Whether it’s the ousting of the house speaker and his heir apparent, or witnessing Paul Ryan have to beg the Freedom Caucus to let him have the job, even Republicans agree that the process is almost hopelessly broken. It’s not too different from the dysfunctional Confederate States of America that lost the Civil War.
When I research material to teach about the Civil War, I find numerous historians, especially Southern historians, so eager to assign blame to losing the conflict on a few generals. It was George Pickett and his doomed charge at Gettysburg, or it was Braxton Bragg losing Chattanooga. It could be Joe Johnston, or John Bell Hood, letting the North take Atlanta. Some even blame James Longstreet for not winning the second day of Gettysburg, or Jeb Stuart’s cavalry failing to support Robert E. Lee.
What most do is overlook the huge errors made by the dysfunctional government the Confederate States of America constructed, which doomed any sort of military effort in the field.
Charles Flato writes of President Jefferson Davis’ regime:
“Davis’ biggest problem was that the kind of government the Southerners wanted was not the kind that could win a long war. The Confederacy believe in states’ rights — the right of each state to decide things for itself. Davis saw that only a strong central government could carry on the war. And when he tried to get and use the power he needed, he was bitterly criticized.
“The Confederate Congress gave Davis more trouble than the Congress in Washington gave Lincoln. Often it seemed more interested in making war on Davis than in making war on the North. Almost all of its members carried horsewhips and heavy canes, and many were armed with guns and bowie knives. During stormy meetings they would wave these in the air, shouting angrily at one another. But they saved their bitterest words for President Davis.”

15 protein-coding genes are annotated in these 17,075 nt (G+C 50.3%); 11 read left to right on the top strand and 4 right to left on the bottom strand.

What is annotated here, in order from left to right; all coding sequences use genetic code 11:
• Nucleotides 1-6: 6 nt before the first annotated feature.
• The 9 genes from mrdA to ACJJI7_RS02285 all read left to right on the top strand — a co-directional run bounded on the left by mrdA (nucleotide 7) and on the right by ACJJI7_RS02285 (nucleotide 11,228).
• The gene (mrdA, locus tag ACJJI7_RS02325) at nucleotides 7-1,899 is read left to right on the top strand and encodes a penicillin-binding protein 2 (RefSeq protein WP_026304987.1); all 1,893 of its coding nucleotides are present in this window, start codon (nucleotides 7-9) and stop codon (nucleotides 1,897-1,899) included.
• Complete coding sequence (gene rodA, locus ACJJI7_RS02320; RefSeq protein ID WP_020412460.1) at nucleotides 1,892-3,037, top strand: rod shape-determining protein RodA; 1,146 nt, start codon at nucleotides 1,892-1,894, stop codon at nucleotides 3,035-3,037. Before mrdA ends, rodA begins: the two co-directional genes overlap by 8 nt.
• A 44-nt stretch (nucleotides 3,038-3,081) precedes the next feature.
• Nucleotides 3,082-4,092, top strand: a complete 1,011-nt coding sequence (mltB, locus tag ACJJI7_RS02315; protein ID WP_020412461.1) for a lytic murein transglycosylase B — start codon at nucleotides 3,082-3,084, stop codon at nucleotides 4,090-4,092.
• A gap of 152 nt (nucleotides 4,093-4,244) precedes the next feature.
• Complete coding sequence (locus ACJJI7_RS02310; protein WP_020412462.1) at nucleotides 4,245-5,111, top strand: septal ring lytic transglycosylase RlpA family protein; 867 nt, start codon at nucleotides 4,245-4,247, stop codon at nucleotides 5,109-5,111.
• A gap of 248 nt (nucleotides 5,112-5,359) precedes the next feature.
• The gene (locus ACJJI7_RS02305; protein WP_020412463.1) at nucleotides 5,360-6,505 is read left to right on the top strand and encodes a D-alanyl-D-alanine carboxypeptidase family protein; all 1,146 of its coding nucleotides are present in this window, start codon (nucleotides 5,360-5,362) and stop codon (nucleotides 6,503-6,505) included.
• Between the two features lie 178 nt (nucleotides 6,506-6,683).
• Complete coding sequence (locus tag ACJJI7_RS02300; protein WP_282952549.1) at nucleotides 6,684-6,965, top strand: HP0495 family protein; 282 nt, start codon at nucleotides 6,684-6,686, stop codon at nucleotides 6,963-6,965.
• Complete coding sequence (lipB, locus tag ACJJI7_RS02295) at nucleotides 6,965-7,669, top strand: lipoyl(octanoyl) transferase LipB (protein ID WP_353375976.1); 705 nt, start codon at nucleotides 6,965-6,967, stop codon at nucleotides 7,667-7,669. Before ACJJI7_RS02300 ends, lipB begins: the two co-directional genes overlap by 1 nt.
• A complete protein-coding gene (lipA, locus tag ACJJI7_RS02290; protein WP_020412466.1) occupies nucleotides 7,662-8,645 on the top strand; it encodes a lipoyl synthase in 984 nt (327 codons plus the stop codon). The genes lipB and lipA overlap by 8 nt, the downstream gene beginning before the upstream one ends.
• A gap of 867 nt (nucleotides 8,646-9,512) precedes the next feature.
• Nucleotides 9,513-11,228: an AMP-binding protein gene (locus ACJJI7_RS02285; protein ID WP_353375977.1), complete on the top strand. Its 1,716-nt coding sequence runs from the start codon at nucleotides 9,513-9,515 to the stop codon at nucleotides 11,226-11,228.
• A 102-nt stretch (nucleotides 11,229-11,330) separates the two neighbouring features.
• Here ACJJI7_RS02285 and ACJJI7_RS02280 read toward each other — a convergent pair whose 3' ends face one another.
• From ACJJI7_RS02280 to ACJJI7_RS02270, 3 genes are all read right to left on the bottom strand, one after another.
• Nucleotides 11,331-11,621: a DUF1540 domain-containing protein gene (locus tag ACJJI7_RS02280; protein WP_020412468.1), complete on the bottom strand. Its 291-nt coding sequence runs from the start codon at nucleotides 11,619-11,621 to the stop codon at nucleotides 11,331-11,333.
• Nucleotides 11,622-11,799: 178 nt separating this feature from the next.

The Confederacy wasn’t even a system of states’ rights. It was this mentality that each and every rebellious legislator was a king and knew better than anyone else.
Every other legislator was an opponent standing in the way. In this environment it was hard for the South to mount an effective political resistance to an organized government in the North. Without the CSA’s luck in getting a better crop of generals, the war would have been over in a much shorter time frame.
David Brooks of the New York Times recognized that today’s legislators aren’t destroying the Confederacy from within. They’re undermining the conservative ideology they claim to support in order to further their own ambitions. He writes:
“By traditional definitions, conservatism stands for intellectual humility, a belief in steady, incremental change, a preference for reform rather than revolution, a respect for hierarchy, precedence, balance and order, and a tone of voice that is prudent, measured and responsible.
“Conservatives of this disposition can be dull, but they know how to nurture and run institutions. They also see the nation as one organic whole. Citizens may fall into different classes and political factions, but they are still joined by chains of affection that command ultimate loyalty and love.
“But this new Republican faction regards the messy business of politics as soiled and impure. Compromise is corruption. Inconvenient facts are ignored. Countrymen with different views are regarded as aliens. Political identity became a sort of ethnic identity, and any compromise was regarded as a blood betrayal.”
Even if Paul Ryan becomes speaker of the house, there’s no guarantee he could lead, any more than Jefferson Davis could control his own rebellious legislators in the Confederacy.
John A. Tures is a professor of political science at LaGrange College. He may be reached at [email protected]